• 1 cup fresh or canned pumpkin puree
  • 2 eggs
  • 2/3 cup buttermilk*
  • 1/4 cup canola oil
  1. Heat oven to 400 degrees F. Line a 12-cup** muffin tin with paper liners or grease well if not using liners.
  2. In a large bowl, whisk together the flour, wheat bran, granulated sugar, cinnamon, baking powder, baking soda, and salt.
  3. In a separate large bowl, whisk together the pumpkin, eggs, buttermilk, and oil.
  4. Fold the pumpkin mixture into the flour mixture just until combined. Divide the batter among the lined muffin cups (about 1/3 cup each) and bake until a wooden pick inserted into the middle comes out clean, 20 to 25 minutes.
* Buttermilk can be substituted with regular milk mixed with 1 Tbsp lemon juice per cup of milk.
** Makes 48 small muffins. Bake for 8-12 minutes. 

Sunday, July 12, 2015

Are Dietary Changes Necessary During Breastfeeding?

I have never experienced such intense hunger or thirst as I did during the first month home with my oldest child as I adjusted to exclusive breastfeeding. Now Baby #2 is due to arrive any day and I have been stocking up on easy to eat snacks and meals available at a minute's notice. None of these snacks or meals are different than what I normally eat, but the frequency and amount that I will be eating in the days to come will vary drastically from my normal intake.

What Should I Eat?

Breastfeeding requires only a well balanced and varied diet, with slightly larger portion sizes or additional snacks to provide approximately 300-400 extra calories per day to support adequate milk production. This is not a time for weight loss attempts via calorie restriction or intense exercise, which could decrease your milk production and drain yourself of energy.

There is no worry about counting calories to ensure you are getting enough either. If you are hungry, eat! Your body will tell you through hunger or decreased energy levels that you are not getting enough food to meet the needs of you and your baby. When you promptly and adequately respond to those signals with healthy foods, the enhanced need you have for vitamins and minerals will also be met. For although your body is fairly sufficient at ensuring adequate vitamin and mineral levels in your breast milk using your own nutritional stores during the production of milk, your breast milk will in part mirror your own dietary intake. Therefore an adequate diet will make sure you avoid unnecessary nutrient deficiencies such as iron and calcium in yourself, while enhancing the vitamin, mineral, and fat composition available to your baby.

Need Food Ideas?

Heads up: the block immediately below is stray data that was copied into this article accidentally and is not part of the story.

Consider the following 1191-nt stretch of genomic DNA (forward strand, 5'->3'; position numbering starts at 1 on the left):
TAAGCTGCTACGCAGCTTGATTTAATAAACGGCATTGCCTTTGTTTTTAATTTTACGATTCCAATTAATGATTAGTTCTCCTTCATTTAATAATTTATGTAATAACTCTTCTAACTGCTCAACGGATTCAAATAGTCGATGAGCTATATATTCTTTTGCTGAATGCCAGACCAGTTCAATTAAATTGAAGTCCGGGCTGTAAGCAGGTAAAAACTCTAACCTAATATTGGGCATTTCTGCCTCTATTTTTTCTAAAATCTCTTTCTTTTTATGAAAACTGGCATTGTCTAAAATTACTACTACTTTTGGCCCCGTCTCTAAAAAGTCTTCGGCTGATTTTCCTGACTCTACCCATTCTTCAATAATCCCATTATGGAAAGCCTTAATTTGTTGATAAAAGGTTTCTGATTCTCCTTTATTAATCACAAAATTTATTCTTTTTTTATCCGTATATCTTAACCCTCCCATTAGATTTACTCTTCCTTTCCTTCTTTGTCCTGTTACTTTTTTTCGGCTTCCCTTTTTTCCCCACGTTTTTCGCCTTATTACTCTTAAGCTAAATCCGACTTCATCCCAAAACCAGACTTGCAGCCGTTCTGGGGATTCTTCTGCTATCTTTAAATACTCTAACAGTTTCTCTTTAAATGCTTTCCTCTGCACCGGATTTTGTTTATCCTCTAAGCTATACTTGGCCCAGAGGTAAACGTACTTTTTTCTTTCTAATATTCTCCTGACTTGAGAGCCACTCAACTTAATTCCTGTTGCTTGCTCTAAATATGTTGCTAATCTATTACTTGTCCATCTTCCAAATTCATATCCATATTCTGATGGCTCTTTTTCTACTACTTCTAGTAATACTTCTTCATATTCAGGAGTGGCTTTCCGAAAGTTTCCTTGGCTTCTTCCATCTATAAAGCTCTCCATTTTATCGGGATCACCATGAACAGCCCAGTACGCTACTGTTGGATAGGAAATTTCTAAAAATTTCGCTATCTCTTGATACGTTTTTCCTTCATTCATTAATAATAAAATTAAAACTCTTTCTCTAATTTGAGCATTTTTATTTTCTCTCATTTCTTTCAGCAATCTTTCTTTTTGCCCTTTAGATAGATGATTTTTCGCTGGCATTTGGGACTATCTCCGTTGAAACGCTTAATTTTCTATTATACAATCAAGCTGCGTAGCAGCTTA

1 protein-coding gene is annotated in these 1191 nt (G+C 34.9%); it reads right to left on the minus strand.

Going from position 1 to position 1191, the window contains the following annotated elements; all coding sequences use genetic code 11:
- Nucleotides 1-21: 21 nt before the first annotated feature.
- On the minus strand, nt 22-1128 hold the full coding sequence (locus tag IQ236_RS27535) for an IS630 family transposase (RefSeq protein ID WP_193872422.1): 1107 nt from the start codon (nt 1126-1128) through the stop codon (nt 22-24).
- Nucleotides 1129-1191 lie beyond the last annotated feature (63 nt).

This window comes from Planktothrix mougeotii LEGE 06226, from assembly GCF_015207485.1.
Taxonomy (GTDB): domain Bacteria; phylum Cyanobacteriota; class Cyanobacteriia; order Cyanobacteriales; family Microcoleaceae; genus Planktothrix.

For practicability, don't try and follow unfamiliar meal plans when you have a new baby as this is a stressful time already. Make small changes to your diet if needed such as:
  • Switch out a few refined grains such as white bread, refined pastas or white rice with whole grains. Whole grains include wheat, brown rice, oats, corn, barley and rye in which the germ and bran remain intact. Whole grain breads, pastas, tortillas and even crackers/chips are typically easy to find.     
  • Add a side of eggs or yogurt with whole fruit to your breakfast routine to enhance protein and fiber content of potentially high carbohydrate main dishes with syrup (such as pancakes or waffles).
  • Add yogurt or milk in place of juice in smoothies. 
  • Drink milk in place of soda pop at meals to provide calcium and protein, and quench thirst with water between meals.
  • Have healthy snacks on hand such as:
    • Homemade muffins (pumpkin muffins are a favorite)
    • Yogurt with fruit and/or granola
    • Nuts and seeds 
    • Hummus with vegetables
    • Cottage cheese with avocados, crackers, or tomatoes 
    • Tuna fish or peanut butter sandwiches
    • Plain vegetables and fruit (carrots, celery, bananas, apples, etc.) with peanut butter
    • String cheese

A Word on Dietary Restrictions

As I was nursing my firstborn, she developed a chronic diaper rash and I soon found myself swamped with well meaning family and friends suggesting elimination of dairy, wheat, eggs, soy and nuts from my diet. After much stress and with some variation to their recommendations, I discovered the underlying problem was excess consumption of apricots (we had a tree in season and I was eating a lot of fresh apricots), and a skin sensitivity to the diaper cream I was using. The solution was merely eating apricots in moderation and discontinuing the use of the cream with no further problems. On the other hand, I have a friend whose son had chronic eczema which only cleared up after she eliminated eggs from her diet under a doctor's direction. 

So yes, if there is a true food allergy, a mother's consumption of the allergen will negatively affect the baby as manifested in eczema, rashes and projectile vomiting. Yet, food allergies are not the only cause of these symptoms in infants, and it is best to work with a pediatrician to determine possible causes and treatments. If a food allergy is suspected, a good place to start is the elimination of known food allergens in the family. Be cautious of mass food group elimination as this causes difficulty in meeting nutrient needs. If the baby's reactions are severe, speak to your doctor and if food groups are to be eliminated reintroduce as quickly as possible to restore adequate nutritional intake. 

Another piece of advice I've heard countless times is to avoid gassy vegetables and spicy food as they can upset your baby's stomach or cause gas and colic. Although I have not taken the time to research this fully, there appears to be little evidence that these foods in moderation cause any significant changes in the baby's ability to digest your milk or impact their demeanor. In fact, variety in a mother's diet creates variety in the breast milk that may decrease picky eating later in life. 

Samour PQ, King K. Handbook of Pediatric Nutrition. 3rd ed. Sudbury, MA: Jones and Bartlett Publishers; 2005.